What you eat before and during a major competition can affect your performance enough to give you an edge over your peers. The days of "carbohydrate loading" are gone, but now athletes are being lured to try the LCHF fad -- a low-carbohydrate, high-fat diet. A low-carbohydrate diet is unlikely to improve your performance in endurance events and can actually hinder you in sprint events. See my report on the latest LCHF research, Low Carbohydrate Diets Harm Athletic Performance..
What to Eat the Week Before Competition Eat your regular diet right up to your pre-race meal. Do not take in excess carbohydrates as you can store only a small amount of sugar in your muscles and liver. The extra carbohydrates from "carbohydrate loading" are all turned into fat and the extra weight will just slow you down. Extra fat in muscles reduces the amount of sugar they can store. In 1973 I wrote an article that was published in the Journal of the American Medical Association, reporting that excessive carbohydrate loading can cause heart attacks in marathon runners (JAMA, March 26, 1973;223(13):1511-1512). Competitive athletes will store their maximal amount of sugar just by cutting back on their training workloads for a couple of days.
The Night Before Competition Athletes used to foolishly "carbohydrate load" with pasta parties the night before a race. On the next morning, they would often pay the price with constipation caused by the huge amount of low-fiber food. The ideal meal on the night before competition should be full of fiber, because high-fiber foods are bulky and hold water, helping to keep food moving through the intestinal tract. Instead of bread and pasta, eat vegetable salads, whole grains, beans, seeds and nuts. Just make sure that you get up early enough on the day of competition to empty your bowels. Meat, chicken, fish and other high-protein, high-fat foods are also perfectly good sources of energy.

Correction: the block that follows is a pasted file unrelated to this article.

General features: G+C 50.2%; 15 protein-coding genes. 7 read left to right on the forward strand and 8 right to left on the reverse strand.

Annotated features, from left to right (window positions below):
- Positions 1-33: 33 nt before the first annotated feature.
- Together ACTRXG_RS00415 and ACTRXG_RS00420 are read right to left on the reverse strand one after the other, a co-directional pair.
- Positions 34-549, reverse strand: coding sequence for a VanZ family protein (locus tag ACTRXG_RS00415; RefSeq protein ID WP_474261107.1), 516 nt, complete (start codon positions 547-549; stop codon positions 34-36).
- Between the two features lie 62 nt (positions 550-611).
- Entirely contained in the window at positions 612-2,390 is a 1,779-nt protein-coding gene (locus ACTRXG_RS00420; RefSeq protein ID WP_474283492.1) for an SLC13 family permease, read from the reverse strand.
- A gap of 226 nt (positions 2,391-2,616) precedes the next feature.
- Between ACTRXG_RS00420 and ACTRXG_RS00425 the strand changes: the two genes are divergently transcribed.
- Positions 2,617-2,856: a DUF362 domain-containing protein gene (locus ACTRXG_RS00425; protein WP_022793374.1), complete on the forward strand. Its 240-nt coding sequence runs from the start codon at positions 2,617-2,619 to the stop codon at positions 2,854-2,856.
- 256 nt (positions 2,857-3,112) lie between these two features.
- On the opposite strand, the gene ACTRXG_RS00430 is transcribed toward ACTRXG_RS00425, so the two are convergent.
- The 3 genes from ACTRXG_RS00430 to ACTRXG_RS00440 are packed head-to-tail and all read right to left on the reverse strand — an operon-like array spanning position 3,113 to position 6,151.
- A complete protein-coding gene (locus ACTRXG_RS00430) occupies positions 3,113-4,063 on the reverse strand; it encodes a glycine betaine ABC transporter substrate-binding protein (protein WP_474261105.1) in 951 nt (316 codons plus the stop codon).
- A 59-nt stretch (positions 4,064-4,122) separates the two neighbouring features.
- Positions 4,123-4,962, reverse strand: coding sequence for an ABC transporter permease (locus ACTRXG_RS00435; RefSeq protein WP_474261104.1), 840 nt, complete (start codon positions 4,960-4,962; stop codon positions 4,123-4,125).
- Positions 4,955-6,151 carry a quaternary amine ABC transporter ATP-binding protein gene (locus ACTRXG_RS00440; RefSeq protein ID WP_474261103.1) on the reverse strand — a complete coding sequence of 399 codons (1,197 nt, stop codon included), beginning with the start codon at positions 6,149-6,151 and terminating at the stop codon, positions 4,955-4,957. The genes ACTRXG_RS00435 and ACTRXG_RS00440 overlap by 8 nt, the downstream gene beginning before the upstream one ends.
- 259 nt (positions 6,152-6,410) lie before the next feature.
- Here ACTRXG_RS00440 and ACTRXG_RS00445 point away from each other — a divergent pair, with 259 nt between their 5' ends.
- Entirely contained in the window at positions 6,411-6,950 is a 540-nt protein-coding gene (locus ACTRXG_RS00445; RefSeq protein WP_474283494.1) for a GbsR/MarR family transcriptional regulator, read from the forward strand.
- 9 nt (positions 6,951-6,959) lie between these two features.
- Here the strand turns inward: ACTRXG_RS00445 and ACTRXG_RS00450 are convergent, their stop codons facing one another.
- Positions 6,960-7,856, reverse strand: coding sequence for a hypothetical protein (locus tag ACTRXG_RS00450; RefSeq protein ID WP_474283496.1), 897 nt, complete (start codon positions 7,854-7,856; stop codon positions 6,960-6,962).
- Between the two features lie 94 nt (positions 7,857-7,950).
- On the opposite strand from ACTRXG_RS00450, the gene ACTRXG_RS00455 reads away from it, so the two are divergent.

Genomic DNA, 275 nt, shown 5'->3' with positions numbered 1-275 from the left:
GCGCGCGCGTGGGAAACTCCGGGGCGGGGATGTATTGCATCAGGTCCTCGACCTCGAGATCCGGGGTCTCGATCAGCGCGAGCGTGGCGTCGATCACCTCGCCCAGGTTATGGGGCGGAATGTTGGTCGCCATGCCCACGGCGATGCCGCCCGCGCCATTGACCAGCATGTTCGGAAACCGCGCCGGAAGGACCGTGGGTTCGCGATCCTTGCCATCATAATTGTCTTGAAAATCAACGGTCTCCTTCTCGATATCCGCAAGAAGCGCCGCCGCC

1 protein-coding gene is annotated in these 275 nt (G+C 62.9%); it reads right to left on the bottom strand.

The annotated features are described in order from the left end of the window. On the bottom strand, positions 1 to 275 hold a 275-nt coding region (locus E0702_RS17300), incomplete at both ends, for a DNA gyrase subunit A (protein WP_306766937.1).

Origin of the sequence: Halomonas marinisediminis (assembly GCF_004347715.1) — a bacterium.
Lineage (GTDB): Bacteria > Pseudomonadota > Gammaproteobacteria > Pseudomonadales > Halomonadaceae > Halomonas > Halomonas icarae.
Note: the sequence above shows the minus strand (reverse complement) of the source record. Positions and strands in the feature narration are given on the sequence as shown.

The Pre-Competition Meal Eat your pre-competition meal three to four hours before your event. Most foods are fine as long as your stomach is not full when you start your competition. Most athletes eat whatever they normally eat for breakfast. Some athletes eat fruit, eggs and toast, while others prefer a cooked or dry cereal. Avoid sugar and sugar-added foods as they can cause a high rise in blood sugar followed by a high rise in insulin. When you start a competition with high blood levels of insulin, the combination of contracting muscles rapidly drawing sugar from your bloodstream plus the high insulin levels can cause low blood sugar that will make you feel very tired.
Twenty Minutes or Less Before Your Event Some athletes take a sugared drink with caffeine just before they begin their event. The sugar will be used to fuel your muscles and the caffeine helps the sugar to be absorbed faster and moves it more rapidly into muscles. Contracting muscles draw sugar rapidly from the bloodstream without needing insulin, so taking sugar just before or during competition usually does not result in the high rise in blood sugar levels that causes your pancreas to release large amounts of insulin, which can drive you into exhaustion from low blood sugar.